C1 - The Lego Approach: capturing requirements as reusable components

Most businesses are faced with the pressure of delivering new or improved business services, products and applications without having to substantially grow its human resource base or negotiate time, cost and quality. Yet the backlog keeps growing while operational functions monopolise the time of project teams. Both business and technical stakeholders dream of deliverables that re-use existing capabilities as a base, tweaking new requirements on top: a little bit like Lego blocks. The concept of finding patterns, encapsulating them into specialised components and putting them back together in a re-usable format is not new. In the 18th century, Adam Smith, the Father of Economics, presented the assembly line with its specialisation through division of labour as the secret to mass production. Then, the assembly line workers were the Lego blocks. Today, it extends to components within infrastructure, software, storage, interfaces – the list is endless. Enterprise architects whisper the benefits of component and services based architectures into the ears of CIOs, leading to extensive, big-budget projects but often ending in vague, academic paper-deliverables and, at best, a prototype technology deployment.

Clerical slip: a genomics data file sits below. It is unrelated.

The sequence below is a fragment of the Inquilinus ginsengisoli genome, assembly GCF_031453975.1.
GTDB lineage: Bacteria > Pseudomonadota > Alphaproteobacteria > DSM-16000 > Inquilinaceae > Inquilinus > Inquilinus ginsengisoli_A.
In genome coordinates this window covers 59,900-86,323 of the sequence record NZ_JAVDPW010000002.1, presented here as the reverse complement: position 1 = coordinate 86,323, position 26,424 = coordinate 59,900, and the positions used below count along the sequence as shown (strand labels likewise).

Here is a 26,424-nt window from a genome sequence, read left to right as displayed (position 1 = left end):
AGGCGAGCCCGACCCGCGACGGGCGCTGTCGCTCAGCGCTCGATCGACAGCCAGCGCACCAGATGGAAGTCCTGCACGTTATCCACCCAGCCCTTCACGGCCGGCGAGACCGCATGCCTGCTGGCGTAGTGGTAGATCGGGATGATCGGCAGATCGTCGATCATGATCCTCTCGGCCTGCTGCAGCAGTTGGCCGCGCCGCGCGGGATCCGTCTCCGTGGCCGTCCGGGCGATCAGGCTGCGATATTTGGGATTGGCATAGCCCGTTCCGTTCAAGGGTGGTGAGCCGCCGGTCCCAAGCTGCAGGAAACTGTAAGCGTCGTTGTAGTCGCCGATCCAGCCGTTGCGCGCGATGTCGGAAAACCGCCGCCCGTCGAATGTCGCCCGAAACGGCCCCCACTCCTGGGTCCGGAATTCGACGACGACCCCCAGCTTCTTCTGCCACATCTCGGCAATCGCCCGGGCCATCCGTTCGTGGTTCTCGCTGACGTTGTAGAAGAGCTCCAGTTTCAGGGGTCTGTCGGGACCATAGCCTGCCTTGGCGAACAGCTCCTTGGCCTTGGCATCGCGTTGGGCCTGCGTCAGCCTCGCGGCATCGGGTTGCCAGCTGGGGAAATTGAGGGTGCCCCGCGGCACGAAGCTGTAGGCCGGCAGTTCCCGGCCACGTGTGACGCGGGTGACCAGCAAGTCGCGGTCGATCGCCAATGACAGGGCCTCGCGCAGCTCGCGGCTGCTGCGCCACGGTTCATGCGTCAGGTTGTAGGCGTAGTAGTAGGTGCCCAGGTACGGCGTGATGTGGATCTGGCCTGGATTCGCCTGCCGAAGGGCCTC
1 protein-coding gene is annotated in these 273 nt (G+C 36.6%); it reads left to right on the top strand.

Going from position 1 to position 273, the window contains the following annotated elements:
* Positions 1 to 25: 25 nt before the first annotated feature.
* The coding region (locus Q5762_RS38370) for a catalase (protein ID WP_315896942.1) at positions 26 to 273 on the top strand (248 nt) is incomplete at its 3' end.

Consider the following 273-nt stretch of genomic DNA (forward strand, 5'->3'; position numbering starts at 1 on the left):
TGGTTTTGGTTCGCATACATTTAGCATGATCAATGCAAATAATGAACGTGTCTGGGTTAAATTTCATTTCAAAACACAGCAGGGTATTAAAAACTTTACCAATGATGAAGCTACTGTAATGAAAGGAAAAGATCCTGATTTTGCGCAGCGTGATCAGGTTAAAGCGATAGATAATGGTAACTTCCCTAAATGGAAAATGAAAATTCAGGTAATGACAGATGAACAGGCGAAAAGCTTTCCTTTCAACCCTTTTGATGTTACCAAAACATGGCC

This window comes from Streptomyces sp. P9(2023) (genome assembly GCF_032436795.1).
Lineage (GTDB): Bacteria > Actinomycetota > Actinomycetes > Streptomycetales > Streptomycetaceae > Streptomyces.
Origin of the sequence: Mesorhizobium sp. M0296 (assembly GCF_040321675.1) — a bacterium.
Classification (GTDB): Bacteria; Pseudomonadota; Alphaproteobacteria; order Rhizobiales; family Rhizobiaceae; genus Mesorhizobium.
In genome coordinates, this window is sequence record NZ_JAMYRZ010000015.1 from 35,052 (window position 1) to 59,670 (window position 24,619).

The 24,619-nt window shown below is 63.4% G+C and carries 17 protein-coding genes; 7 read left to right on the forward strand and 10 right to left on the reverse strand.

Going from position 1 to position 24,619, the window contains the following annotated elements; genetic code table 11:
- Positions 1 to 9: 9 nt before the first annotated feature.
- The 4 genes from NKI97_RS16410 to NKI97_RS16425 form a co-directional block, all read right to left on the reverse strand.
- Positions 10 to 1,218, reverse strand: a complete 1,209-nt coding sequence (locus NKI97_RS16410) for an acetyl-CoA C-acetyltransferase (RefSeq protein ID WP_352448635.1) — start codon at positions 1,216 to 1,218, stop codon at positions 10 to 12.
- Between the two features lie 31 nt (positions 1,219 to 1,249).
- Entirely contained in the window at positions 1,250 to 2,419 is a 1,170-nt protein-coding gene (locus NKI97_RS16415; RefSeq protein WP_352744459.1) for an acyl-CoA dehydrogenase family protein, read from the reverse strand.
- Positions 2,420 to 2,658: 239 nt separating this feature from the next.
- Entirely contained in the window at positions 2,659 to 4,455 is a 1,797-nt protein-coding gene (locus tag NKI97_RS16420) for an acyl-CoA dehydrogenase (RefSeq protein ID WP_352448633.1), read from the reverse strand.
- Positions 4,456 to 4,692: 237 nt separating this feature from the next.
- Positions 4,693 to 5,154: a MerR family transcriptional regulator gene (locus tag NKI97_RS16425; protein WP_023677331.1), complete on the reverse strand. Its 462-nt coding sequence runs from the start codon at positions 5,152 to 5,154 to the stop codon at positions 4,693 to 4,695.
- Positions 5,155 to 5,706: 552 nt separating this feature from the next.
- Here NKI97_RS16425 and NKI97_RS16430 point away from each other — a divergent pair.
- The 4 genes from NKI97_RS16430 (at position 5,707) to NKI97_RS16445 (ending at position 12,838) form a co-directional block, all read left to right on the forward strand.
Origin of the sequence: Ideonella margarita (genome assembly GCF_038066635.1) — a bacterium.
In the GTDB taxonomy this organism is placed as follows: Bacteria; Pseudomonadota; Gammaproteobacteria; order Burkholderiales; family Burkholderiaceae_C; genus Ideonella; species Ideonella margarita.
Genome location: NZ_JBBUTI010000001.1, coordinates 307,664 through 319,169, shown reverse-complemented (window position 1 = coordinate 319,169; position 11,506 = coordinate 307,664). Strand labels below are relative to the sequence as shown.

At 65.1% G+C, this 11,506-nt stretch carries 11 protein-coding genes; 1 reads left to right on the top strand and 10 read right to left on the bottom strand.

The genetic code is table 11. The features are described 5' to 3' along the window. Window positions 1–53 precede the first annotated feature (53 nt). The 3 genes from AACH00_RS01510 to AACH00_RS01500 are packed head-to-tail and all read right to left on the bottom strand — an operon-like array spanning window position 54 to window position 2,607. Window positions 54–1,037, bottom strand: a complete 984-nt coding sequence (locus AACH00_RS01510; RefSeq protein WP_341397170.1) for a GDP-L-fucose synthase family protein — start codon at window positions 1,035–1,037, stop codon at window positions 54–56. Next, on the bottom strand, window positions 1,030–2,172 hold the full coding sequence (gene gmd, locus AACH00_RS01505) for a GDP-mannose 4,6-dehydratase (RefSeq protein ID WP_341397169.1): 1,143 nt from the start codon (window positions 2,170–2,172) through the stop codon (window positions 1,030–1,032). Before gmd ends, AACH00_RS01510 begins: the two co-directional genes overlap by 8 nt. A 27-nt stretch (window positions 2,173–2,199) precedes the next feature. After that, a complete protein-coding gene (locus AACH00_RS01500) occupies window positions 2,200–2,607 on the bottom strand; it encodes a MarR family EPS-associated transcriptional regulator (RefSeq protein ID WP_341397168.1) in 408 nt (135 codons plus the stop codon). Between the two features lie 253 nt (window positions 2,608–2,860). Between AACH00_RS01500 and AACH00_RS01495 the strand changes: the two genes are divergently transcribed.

The concept is good, the implementations are possible, yet on the ground, where the deliverables are assembled, adoption is poor. Where is the missing link to making this dream come true, then?

The business analyst: Following traditional models of requirements elicitation, caught up in writing heavy, template driven BRSs while keeping on strict technology blinkers, business analysts are missing a golden opportunity of contributing to clean business and technical architectures while growing a vault of components, whether business processes, interfaces, functions or services, from where new and improved business capability can be assembled.
The Business Analyst has the opportunity to engage with business and implementation teams on a daily basis, on actual implementations. That places them in the front line for identifying patterns and being pro-active in defining the re-useable building bricks of the business’s systems. This session will motivate this central position of the Business Analyst and discuss practical tips and tools on spotting and communicating re-usable requirements.

Main takeaways:

Adeleida Bingham’s interest in Business Analysis started when working at IBM in the late nineties as a consultant. Over time, her focus switched from the technical to the business side and this approach was cemented after completing an MBA in 2003 and starting her own business, Autumn Leaf, a bespoke software development firm based in Cape Town. Adeleida has since consulted across various organisations including Vodacom, Old Mutual, Western Cape Government and Metropolitan. She is currently based at Clickatell as the lead business analyst in their mobile transactional services unit.